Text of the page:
• Even if you perform well on the LSAT and only take it once, you will still be applying later in a law school’s admissions cycle. Law schools practice “rolling admissions,” which means that they consider applicants as they receive applications. Later in the cycle, they have fewer spots remaining in the class and become more strict with acceptances. They also have less scholarship money to offer to later applicants. A later LSAT can impact your chances for admission in a very real way. It is better to submit a completed application to law schools as early in their process as possible. 

Of course, some students take an alternate route. Those who aren’t currently in college can take any LSAT administration they desire without the stress of simultaneous final exams, so long as their law school applications are received with plenty of time before the deadline.  

Other students opt for a gap year after college during which they travel or get valuable work experience. Those students can study at their leisure and take the LSAT just before applying to law schools; alternately, they can take their LSAT immediately after college while they are in the academic mindset and use the score, which is good for five years, to apply to law schools at some point in the future. 

Other Considerations When Deciding When to Take the LSAT

You may also want to consider the time of day for each test. In some months, the test is administered at 8:30 am, while in other months it starts just after noon. Some people perform best in the morning; some peoples’ brains don’t fully kick in until noon. Thus, the time of day may sway one’s test date decision.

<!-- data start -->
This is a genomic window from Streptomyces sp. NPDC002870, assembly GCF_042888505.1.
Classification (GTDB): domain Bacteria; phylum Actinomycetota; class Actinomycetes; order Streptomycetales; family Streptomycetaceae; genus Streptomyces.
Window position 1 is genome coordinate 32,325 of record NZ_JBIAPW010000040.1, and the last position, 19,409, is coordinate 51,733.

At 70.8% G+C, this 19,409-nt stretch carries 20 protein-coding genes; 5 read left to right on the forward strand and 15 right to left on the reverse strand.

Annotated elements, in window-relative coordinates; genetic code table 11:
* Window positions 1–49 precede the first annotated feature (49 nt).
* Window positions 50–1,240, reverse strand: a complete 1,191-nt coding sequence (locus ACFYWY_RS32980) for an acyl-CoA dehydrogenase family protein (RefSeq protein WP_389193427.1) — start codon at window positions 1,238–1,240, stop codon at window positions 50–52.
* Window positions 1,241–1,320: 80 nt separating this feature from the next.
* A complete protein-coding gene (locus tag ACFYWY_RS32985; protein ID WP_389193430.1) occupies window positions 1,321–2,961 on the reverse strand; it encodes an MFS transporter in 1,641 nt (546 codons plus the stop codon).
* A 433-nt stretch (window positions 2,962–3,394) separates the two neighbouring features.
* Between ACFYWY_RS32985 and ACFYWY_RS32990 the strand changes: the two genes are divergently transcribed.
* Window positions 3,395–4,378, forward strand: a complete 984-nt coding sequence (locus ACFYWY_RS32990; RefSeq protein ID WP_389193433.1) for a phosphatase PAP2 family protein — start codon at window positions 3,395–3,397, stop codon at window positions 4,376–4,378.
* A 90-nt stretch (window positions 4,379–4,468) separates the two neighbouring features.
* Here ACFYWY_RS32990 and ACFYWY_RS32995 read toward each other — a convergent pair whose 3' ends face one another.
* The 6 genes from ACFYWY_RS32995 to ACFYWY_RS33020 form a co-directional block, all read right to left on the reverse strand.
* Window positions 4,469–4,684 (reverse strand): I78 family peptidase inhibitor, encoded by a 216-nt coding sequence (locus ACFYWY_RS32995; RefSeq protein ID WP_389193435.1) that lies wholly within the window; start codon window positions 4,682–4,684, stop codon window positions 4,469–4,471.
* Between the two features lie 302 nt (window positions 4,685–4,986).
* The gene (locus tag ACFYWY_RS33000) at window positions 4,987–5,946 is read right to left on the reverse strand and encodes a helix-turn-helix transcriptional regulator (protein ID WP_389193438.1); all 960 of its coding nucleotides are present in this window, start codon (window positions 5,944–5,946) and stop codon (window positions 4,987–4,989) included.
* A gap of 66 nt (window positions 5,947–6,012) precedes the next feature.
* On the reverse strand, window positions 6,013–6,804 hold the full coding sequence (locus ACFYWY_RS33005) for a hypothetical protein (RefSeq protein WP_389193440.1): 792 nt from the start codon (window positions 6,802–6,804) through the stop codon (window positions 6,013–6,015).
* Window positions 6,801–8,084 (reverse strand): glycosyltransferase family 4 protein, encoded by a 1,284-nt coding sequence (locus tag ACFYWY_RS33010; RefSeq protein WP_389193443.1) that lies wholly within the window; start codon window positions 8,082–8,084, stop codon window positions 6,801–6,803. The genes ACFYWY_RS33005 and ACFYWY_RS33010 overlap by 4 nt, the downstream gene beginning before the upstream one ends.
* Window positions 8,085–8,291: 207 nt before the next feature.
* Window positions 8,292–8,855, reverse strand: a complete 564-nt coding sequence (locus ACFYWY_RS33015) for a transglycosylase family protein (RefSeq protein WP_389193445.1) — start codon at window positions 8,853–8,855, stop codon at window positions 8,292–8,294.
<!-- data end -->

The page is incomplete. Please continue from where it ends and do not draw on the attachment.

Also, some tests are disclosed while others are not. If you are the type of person who will want to dig in with a fine-toothed comb and examine every answer you got wrong, then you may want to opt for a disclosed test so that you get your actual test back with your score. 

When to Take the LSAT: Summary

In sum, your desire to have opportunities to retake the test, along with your ability to multitask LSAT studies with schoolwork will be the biggest considerations when deciding when to take the LSAT. Carefully consider your circumstances and personality before coming to a decision. For help preparing for the LSAT, check out our lists of the best prep books and courses.

Sources Used:

  1. Future LSAT Dates: https://www.lsac.org/lsat/lsat-dates-deadlines-score-release-dates/future-lsat-dates
  2. Disclosed Versus Nondisclosed LSAT Tests: https://www.lsac.org/lsat/taking-lsat/scoring/disclosed-nondisclosed-lsat-administrations
  3. About the Digital LSAT: https://www.lsac.org/lsat/taking-lsat/about-digital-lsat